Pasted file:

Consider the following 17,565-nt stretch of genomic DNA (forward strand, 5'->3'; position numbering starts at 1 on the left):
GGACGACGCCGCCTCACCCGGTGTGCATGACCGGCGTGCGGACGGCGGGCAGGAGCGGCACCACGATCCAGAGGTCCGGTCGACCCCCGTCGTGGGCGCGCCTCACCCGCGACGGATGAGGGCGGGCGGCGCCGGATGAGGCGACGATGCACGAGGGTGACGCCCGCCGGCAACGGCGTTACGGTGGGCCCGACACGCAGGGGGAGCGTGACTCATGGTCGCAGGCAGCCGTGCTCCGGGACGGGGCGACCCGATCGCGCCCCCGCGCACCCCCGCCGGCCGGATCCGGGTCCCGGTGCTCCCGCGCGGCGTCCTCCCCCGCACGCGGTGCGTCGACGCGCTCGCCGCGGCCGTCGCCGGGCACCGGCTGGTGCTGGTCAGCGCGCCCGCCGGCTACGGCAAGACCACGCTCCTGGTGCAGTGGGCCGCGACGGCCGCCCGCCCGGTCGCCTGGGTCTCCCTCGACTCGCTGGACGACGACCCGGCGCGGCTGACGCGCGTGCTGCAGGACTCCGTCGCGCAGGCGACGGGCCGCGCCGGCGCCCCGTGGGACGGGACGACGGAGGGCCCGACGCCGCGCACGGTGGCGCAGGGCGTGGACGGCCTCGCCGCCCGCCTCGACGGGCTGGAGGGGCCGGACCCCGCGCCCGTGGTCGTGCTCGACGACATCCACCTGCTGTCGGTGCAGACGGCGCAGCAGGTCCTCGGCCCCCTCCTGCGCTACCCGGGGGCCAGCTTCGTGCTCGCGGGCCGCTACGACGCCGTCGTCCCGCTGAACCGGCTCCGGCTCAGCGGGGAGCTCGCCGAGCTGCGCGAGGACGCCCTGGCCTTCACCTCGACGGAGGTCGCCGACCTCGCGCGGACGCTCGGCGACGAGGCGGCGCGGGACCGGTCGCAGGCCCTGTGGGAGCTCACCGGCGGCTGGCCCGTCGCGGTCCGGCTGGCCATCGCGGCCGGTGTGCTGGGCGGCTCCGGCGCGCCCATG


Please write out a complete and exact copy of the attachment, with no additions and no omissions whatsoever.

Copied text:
Consider the following 17,565-nt stretch of genomic DNA (forward strand, 5'->3'; position numbering starts at 1 on the left):
GGACGACGCCGCCTCACCCGGTGTGCATGACCGGCGTGCGGACGGCGGGCAGGAGCGGCACCACGATCCAGAGGTCCGGTCGACCCCCGTCGTGGGCGCGCCTCACCCGCGACGGATGAGGGCGGGCGGCGCCGGATGAGGCGACGATGCACGAGGGTGACGCCCGCCGGCAACGGCGTTACGGTGGGCCCGACACGCAGGGGGAGCGTGACTCATGGTCGCAGGCAGCCGTGCTCCGGGACGGGGCGACCCGATCGCGCCCCCGCGCACCCCCGCCGGCCGGATCCGGGTCCCGGTGCTCCCGCGCGGCGTCCTCCCCCGCACGCGGTGCGTCGACGCGCTCGCCGCGGCCGTCGCCGGGCACCGGCTGGTGCTGGTCAGCGCGCCCGCCGGCTACGGCAAGACCACGCTCCTGGTGCAGTGGGCCGCGACGGCCGCCCGCCCGGTCGCCTGGGTCTCCCTCGACTCGCTGGACGACGACCCGGCGCGGCTGACGCGCGTGCTGCAGGACTCCGTCGCGCAGGCGACGGGCCGCGCCGGCGCCCCGTGGGACGGGACGACGGAGGGCCCGACGCCGCGCACGGTGGCGCAGGGCGTGGACGGCCTCGCCGCCCGCCTCGACGGGCTGGAGGGGCCGGACCCCGCGCCCGTGGTCGTGCTCGACGACATCCACCTGCTGTCGGTGCAGACGGCGCAGCAGGTCCTCGGCCCCCTCCTGCGCTACCCGGGGGCCAGCTTCGTGCTCGCGGGCCGCTACGACGCCGTCGTCCCGCTGAACCGGCTCCGGCTCAGCGGGGAGCTCGCCGAGCTGCGCGAGGACGCCCTGGCCTTCACCTCGACGGAGGTCGCCGACCTCGCGCGGACGCTCGGCGACGAGGCGGCGCGGGACCGGTCGCAGGCCCTGTGGGAGCTCACCGGCGGCTGGCCCGTCGCGGTCCGGCTGGCCATCGCGGCCGGTGTGCTGGGCGGCTCCGGCGCGCCCATG